A gold dredge in Nome, Alaska where a decade long gold rush occured between 1899-1909
The question is this: which instruments and what dredging regime is most appropriate for environmental remediation of the Riachuelo, and what will the resultant canal landscape be? Admittedly, identifying the specific actual dredger and regime to be used is outside the scope of this project. However, be considering the different types of machines and the landscapes they create through the mobilization of sights, sounds, materials, and a whole host of equipments and their concomitant expertise, we can identify desired results and causal relationships with specific instruments. This will allow us to speculate on the type of dredge instruments to be used, and how, and therefore test our thesis of landscape instrumentalism with a specific design proposition.
In their most basic incarnation, dredgers are simply machines used for underwater excavation. Applications include the improvement and deepening of shipping channels and ports, land reclamation, excavation of minerals, and environmental remediation. There are three basic types: hydraulic dredges, mechanical dredges, and hydrodynamic dredges. All three types engage in acts of dislodging, lifting, transporting, and disposing; mostly of a slurry composed of sediments and water from the bottom of the targeted waterway. Each dredger is an assemblage of equipments and instruments including barges, hoses, cutters, hydraulic arms, pumps, and engines to name a few. In this way, discreet acts of dredging can be thought of as instances of accelerated geological processes.
Considered from a materialist perspective dredging can be a generative act; the machines, equipments and specialized knowledge of the operator enter into a sort of duel or partnership with the water- its currents, chemicals, and biologies- and the sediments with its silica, organic matter, and toxic compounds. Dredgers are typically imagined as landscape-building machines, used for beach nourishment and building new islands, cutting deeper channels and widening shipping ports. Landscape instrumentalism is interested in the ways that the act of dredging itself generates landscapes- the movement of the dredger, sediments, the knowledge of operators and fleeing of local schools of fish all swirl together to create a violent and dynamic processual landscape.
Landscapes of Dredge
mechanical dredge operation landscape- each object is labeled and the four main relations between objects are represented as actions that are numbered; the primary characters or instruments work to create a dynamic landscape-in-process
hydraulic dredge operation landscape
Dredging operations are paradoxical by their nature. Conceived as a specific linear process outlined in the above four steps– dislodging- raising- horizontal transport- final placement– these operations are nonetheless part of a larger network of relations that feed back in to the newly created situation, often working to undo the original intentions of the dredging program; the channel begins to resilt due to the construction of steeper banks and exposing of destabilized sediments to still-active erosive currents. Every act is a spicy mix of human intentions and hard-headed ecologies and geologies pushing against one another. Because of this, discreet dredging acts are necessarily part of a larger regime of dredging that works over time to counteract or harness the larger forces at work- ocean currents, river flow, meteorological events, specific geology, and local structures.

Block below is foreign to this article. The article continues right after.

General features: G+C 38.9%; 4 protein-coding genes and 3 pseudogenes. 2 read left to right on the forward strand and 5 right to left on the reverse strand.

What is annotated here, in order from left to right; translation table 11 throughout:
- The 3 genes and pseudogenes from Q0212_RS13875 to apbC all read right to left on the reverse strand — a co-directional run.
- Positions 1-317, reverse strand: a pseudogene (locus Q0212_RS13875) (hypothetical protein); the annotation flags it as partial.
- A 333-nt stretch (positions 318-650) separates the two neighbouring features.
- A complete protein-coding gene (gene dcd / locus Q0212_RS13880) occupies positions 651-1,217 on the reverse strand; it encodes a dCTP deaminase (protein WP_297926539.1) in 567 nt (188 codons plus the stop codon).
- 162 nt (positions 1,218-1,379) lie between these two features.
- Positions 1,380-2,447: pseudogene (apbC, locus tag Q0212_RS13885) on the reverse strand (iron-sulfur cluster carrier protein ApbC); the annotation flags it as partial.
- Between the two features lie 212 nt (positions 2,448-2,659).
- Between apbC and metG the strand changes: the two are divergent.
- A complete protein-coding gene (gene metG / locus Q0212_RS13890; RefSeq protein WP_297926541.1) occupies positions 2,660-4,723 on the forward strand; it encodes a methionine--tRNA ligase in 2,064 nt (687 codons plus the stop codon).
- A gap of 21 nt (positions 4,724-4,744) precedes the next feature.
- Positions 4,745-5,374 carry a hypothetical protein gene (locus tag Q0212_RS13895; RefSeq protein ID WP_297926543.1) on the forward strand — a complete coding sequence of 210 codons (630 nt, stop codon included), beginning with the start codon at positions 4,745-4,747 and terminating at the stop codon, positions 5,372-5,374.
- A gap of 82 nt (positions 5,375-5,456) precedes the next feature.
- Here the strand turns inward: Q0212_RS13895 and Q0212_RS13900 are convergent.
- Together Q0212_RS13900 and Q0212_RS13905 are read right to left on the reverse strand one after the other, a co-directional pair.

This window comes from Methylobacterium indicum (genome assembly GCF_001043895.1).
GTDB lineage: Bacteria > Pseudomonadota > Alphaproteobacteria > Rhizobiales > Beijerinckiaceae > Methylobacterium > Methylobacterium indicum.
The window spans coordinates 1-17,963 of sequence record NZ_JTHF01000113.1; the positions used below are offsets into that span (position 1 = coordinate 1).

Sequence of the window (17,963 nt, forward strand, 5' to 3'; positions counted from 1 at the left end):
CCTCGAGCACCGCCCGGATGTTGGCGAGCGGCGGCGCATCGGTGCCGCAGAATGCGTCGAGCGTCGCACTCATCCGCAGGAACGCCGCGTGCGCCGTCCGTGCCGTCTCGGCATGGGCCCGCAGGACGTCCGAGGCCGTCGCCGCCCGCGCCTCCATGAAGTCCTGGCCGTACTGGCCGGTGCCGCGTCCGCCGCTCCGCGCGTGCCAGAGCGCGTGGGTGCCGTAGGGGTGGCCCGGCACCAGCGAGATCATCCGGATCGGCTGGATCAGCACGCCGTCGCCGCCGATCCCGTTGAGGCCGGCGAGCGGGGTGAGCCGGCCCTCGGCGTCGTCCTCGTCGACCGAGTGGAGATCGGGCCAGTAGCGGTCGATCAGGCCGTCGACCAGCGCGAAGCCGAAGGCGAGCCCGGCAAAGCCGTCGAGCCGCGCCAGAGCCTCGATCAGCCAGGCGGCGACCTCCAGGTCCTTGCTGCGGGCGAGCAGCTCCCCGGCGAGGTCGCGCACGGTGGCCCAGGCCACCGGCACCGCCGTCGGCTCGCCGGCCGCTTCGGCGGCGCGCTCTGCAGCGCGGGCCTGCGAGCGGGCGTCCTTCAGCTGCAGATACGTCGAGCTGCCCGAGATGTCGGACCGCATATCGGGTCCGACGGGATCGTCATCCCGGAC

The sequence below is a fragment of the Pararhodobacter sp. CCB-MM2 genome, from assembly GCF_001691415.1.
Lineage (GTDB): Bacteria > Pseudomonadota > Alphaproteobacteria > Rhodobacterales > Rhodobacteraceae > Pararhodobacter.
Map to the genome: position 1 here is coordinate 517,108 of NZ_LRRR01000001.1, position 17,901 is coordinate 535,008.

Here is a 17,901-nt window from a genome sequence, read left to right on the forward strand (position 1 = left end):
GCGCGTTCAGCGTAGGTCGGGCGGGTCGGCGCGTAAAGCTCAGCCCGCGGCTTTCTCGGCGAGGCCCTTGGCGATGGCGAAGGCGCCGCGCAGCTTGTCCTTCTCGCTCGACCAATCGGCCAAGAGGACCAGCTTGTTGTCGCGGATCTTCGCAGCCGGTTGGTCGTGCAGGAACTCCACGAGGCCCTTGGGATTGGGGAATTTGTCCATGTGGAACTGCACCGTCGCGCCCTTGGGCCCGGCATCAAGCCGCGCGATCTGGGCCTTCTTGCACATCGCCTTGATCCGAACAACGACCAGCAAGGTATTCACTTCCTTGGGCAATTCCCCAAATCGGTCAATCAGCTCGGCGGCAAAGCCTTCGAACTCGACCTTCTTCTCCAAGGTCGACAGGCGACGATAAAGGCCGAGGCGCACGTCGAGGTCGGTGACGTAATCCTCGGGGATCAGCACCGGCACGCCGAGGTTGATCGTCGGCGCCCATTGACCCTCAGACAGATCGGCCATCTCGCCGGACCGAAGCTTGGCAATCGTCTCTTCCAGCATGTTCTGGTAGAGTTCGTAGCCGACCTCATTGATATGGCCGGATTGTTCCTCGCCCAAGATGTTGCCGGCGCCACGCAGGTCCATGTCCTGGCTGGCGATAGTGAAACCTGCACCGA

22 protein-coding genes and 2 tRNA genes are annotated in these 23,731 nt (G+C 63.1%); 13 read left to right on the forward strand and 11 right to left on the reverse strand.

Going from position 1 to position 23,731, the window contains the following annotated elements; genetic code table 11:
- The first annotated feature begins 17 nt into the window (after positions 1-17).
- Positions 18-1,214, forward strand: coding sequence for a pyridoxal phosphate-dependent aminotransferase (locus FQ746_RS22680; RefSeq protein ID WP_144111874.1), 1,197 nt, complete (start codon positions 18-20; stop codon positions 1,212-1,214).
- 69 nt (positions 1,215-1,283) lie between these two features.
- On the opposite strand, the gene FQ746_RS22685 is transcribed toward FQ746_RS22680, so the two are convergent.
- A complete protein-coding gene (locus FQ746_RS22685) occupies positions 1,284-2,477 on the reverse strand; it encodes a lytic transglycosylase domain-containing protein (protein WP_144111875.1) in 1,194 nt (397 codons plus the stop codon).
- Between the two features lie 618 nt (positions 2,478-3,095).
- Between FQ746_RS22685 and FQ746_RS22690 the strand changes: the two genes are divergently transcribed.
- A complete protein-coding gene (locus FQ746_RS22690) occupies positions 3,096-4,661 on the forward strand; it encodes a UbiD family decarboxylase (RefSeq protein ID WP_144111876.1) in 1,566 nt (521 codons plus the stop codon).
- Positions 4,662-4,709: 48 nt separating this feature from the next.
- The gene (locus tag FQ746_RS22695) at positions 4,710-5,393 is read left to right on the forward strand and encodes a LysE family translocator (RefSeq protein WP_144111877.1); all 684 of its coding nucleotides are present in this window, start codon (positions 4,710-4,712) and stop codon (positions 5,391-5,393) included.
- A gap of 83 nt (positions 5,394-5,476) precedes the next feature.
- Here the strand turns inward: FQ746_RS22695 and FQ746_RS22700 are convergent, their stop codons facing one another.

A dredging regime must attempt to comprehend these relations that are external to the discreet dredging operation and counteract or exacerbate them through an extended account of time and space which transgresses the limitations of scope and scale established through accepted engineering science [limitations which are necessary to ensure that measured goals are met within acceptable means and methods].
Dredging the Riachuelo
Some Considerations: Developing a dredging regime for the Riachuelo in Buenos Aires with the intended goal of environmental remediation presents its own specific demands that must be approached:
+ high levels of toxicity in the sediments from industrial activities including fecal coliform, chromium, copper, lead, zinc, and PCB’s
+ the bulkheads which protect the urban structures along the edge of the canal must be protected and reinforced
+ local meteorological events, especially the winter sudestada storms can raise water levels in the canal upwards of 12 feet
+ daily tidal fluctuations vary the water levels in the canal by 3 feet
+ ongoing port operations of the Puerto Dock Sud, including dredging of the boat basins and darsena sud shipping channel, at the mouth of the canal, and relocation of the sand mining operations
+ human settlements along the banks of the canal- neighborhoods will be visually and aurally impacted by dredge work, and dredge work will be impacted by the stormwater runoff and detritus that filter from and through these settlements into or along the canal